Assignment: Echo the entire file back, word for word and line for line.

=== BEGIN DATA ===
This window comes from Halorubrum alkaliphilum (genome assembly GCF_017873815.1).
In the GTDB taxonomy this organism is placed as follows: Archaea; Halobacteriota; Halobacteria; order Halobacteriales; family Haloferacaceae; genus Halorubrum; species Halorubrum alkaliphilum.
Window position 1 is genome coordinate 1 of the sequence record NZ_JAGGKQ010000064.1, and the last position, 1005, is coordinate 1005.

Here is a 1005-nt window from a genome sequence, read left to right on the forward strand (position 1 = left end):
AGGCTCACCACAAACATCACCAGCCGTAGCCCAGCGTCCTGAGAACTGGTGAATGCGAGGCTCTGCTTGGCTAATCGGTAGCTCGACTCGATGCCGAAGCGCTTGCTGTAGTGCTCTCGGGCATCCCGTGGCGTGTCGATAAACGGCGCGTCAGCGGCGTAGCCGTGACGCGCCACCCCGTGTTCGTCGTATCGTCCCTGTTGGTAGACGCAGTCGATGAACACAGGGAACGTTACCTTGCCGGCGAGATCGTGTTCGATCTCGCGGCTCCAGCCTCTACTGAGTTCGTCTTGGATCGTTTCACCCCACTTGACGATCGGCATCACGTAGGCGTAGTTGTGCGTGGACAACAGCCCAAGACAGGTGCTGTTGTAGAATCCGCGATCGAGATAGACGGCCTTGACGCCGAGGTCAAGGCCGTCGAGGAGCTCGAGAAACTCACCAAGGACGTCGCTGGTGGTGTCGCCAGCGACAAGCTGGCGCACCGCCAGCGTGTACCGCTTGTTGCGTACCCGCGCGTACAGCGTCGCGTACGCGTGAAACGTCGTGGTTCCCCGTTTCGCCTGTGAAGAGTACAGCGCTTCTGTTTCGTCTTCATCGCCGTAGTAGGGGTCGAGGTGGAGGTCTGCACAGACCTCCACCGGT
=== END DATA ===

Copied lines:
This window comes from Halorubrum alkaliphilum (genome assembly GCF_017873815.1).
In the GTDB taxonomy this organism is placed as follows: Archaea; Halobacteriota; Halobacteria; order Halobacteriales; family Haloferacaceae; genus Halorubrum; species Halorubrum alkaliphilum.
Window position 1 is genome coordinate 1 of the sequence record NZ_JAGGKQ010000064.1, and the last position, 1005, is coordinate 1005.

Here is a 1005-nt window from a genome sequence, read left to right on the forward strand (position 1 = left end):
AGGCTCACCACAAACATCACCAGCCGTAGCCCAGCGTCCTGAGAACTGGTGAATGCGAGGCTCTGCTTGGCTAATCGGTAGCTCGACTCGATGCCGAAGCGCTTGCTGTAGTGCTCTCGGGCATCCCGTGGCGTGTCGATAAACGGCGCGTCAGCGGCGTAGCCGTGACGCGCCACCCCGTGTTCGTCGTATCGTCCCTGTTGGTAGACGCAGTCGATGAACACAGGGAACGTTACCTTGCCGGCGAGATCGTGTTCGATCTCGCGGCTCCAGCCTCTACTGAGTTCGTCTTGGATCGTTTCACCCCACTTGACGATCGGCATCACGTAGGCGTAGTTGTGCGTGGACAACAGCCCAAGACAGGTGCTGTTGTAGAATCCGCGATCGAGATAGACGGCCTTGACGCCGAGGTCAAGGCCGTCGAGGAGCTCGAGAAACTCACCAAGGACGTCGCTGGTGGTGTCGCCAGCGACAAGCTGGCGCACCGCCAGCGTGTACCGCTTGTTGCGTACCCGCGCGTACAGCGTCGCGTACGCGTGAAACGTCGTGGTTCCCCGTTTCGCCTGTGAAGAGTACAGCGCTTCTGTTTCGTCTTCATCGCCGTAGTAGGGGTCGAGGTGGAGGTCTGCACAGACCTCCACCGGT